Thursday, January 29, 2015

What we do not know about the minimum wage

We were discussing the minimum wage last week in my MBA 505 Global Economics for Managers class.  Bloomberg columnist Megan McArdle did a nice job in a recent column summarizing the economics research literature.  Did she read literally 100s of papers?  I kind of doubt it, but she reaches three main conclusions:
1) Most people have their own opinions about whether the minimum wage is a good or not so good idea and they naturally seek out and site research that supports their own opinions.  Psychologists call this confirmation bias.  As is always the case in economics, you do not have to search very hard to find a study that matches your views.  Some find big job losses, others find small job losses and one very famous study found no job losses.  Out of these 100s of papers, guess which study gets cited as hard evidence by minimum wage proponents!  (Overall, the literature seems to indicate small job losses, by the way.)
2) Historically most changes in the US minimum wage have been modest, e.g. an increase from $2.65 in 1978 to $3.35 in 1981.  Some states and cities are now contemplating much larger changes, from the current $7.25 to $15.  It is quite possible that research done on small hikes does not translate into larger ones.  For instance, automation opportunities that McDonalds would ignore at a $1 increase may be too tempting to pass up at the President's proposed $3 increase. 
3) None of the minimum wage studies have been able to deal with long term consequences, such as how many McDonalds might end up closing or and how many never open because of higher labor costs. 

Sunday, January 25, 2015

Understanding the drop in the labor force

Just ran across two items from Marginal Revolution dealing with the drop in the labor force participation rate.  Stanford econ prof Robert Hall has taken a careful look at personal and household factors and has found that most of the drop has taken place among teens and young adults.  More intriguing is the finding that the drop is greater among households in the upper half of the income distribution than the lower half, casting doubt on the theory that more generous income maintenance programs (food stamps and unemployment insurance would be the most likely culprits) are driving the shrinkage of the labor force.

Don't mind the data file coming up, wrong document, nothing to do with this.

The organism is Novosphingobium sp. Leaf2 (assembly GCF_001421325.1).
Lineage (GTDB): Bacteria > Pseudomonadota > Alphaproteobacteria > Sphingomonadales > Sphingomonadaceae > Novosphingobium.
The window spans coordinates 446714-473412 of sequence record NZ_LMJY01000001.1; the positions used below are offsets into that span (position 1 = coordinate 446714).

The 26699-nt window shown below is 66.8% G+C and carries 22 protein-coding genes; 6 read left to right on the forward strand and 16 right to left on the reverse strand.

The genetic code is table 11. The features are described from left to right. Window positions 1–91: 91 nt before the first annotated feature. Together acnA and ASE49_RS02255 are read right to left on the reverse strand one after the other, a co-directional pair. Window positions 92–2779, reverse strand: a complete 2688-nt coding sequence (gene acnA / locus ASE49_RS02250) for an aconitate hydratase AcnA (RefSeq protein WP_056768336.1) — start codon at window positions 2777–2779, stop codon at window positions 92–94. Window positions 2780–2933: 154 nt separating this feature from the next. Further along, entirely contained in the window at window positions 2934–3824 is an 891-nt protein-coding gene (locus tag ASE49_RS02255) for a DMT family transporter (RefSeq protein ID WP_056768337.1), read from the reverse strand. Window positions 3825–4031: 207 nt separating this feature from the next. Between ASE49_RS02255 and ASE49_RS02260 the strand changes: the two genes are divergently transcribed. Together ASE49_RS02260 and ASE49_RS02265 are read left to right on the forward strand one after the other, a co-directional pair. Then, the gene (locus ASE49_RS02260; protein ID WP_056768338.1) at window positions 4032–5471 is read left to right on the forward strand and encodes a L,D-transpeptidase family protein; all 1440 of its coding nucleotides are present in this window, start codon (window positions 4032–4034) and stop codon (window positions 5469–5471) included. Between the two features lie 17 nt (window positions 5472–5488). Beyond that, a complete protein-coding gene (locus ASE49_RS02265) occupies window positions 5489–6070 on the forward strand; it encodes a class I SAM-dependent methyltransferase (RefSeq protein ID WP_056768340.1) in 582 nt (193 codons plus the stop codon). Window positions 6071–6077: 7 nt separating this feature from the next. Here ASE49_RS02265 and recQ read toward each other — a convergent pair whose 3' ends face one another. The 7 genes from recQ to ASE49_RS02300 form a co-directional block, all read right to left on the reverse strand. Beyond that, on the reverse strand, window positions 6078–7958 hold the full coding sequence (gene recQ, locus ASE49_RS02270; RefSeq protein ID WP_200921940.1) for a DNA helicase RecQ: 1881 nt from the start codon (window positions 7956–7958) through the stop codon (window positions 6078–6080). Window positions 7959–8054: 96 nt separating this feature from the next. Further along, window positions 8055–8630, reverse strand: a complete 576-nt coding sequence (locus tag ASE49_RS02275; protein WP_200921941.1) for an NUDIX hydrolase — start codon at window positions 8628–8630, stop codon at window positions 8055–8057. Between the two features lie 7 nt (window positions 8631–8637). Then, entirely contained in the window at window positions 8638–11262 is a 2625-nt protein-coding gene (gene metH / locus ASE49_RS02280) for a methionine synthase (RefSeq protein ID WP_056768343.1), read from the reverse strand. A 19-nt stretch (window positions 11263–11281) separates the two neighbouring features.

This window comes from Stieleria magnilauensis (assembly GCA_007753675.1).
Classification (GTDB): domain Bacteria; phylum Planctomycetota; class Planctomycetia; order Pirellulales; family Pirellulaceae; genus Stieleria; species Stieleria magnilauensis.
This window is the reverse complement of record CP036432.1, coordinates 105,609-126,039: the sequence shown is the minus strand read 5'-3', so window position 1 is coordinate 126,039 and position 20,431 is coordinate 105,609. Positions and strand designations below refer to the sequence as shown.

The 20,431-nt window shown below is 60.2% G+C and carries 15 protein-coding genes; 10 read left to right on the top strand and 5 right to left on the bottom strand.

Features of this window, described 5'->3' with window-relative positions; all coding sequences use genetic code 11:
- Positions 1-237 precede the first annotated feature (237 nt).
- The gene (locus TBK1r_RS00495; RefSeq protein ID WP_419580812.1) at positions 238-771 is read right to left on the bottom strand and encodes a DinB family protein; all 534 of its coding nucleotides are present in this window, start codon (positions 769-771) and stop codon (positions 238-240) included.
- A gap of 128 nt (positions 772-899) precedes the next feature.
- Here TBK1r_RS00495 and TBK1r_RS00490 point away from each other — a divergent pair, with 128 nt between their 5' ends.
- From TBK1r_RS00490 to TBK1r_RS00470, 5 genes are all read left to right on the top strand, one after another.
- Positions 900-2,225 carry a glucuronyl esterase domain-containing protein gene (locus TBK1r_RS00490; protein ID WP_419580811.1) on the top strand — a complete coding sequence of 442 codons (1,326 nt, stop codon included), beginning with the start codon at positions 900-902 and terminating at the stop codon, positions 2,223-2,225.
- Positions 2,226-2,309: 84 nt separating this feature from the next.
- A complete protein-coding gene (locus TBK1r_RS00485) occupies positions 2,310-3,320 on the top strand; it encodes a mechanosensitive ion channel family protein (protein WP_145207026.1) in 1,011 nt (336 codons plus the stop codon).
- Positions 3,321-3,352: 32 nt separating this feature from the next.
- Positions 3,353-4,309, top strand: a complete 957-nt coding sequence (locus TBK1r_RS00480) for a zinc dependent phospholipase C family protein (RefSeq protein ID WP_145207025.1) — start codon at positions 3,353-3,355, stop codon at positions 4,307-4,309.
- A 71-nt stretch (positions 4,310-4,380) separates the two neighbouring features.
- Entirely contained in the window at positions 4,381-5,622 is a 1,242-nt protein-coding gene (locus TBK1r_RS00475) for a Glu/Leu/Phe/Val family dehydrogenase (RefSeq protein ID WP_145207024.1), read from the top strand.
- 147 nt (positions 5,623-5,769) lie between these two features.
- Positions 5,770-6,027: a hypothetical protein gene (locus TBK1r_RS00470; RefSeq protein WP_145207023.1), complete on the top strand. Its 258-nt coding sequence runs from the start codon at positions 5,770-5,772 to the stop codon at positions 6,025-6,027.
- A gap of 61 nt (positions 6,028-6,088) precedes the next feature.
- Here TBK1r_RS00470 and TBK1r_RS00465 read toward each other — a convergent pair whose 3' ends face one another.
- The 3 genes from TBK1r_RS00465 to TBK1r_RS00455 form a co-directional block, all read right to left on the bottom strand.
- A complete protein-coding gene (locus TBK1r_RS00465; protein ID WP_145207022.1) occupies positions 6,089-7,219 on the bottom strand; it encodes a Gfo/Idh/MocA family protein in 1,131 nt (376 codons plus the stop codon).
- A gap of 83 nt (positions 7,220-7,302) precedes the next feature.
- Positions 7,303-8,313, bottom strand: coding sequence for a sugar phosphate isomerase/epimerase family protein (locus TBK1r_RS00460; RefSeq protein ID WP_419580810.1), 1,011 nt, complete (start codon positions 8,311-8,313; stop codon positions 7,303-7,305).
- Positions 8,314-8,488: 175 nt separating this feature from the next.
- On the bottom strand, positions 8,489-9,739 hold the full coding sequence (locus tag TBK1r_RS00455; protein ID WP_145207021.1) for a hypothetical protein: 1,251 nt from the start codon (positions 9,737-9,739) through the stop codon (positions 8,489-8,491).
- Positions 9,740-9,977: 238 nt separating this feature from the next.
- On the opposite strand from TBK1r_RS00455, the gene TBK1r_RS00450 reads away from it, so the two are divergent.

A recent article in BloombergBusinessweek reaches a simular conclusion.  Young people in high income households are staying in school longer and more of them are not working.  The article also notes the growing share of the labor force claiming disability benefits; these individuals are unlikely to return to work even if the unemployment rate dips below 5 percent.

Thursday, January 8, 2015

NC State Online MBA ranked #9 by US News

What a way to start the year -- US News announced yesterday that NC State's online Jenkins MBA program ranked #9 in the US.  This is the first top ten ranking for any platform of our MBA program. A year ago the online MBA program was ranked #36.

NC State's overall score was based on four components: student services and technology (#13), student engagement (#13), admissions selectivity (#16), faculty credentials and training (#69) and peer reputation (no rank reported).

What were some of the secrets to our success?  Our student retention and graduation rates have been near 100%, so that definitely gave us a leg up on the student engagement score.  As is the case with our full-time and Professional Evening platforms, our online student credentials are quite high, especially in terms of work experience.  The faculty score is a bit of a head-scratcher -- I have a hard time believing NC State and UNC-Chapel Hill (#120 on faculty credentials) are really behind Gardner-Webb and the University of the Cumberlands on this dimension.

Kudos as well to UNC-Chapel Hill for being tied with Indiana and Temple for #1.  Both of our programs have come a long way in just three years (we both started in 2012).  North Carolina residents have two outstanding choices.  Compare the programs, compare the costs, and decide which best fits your needs!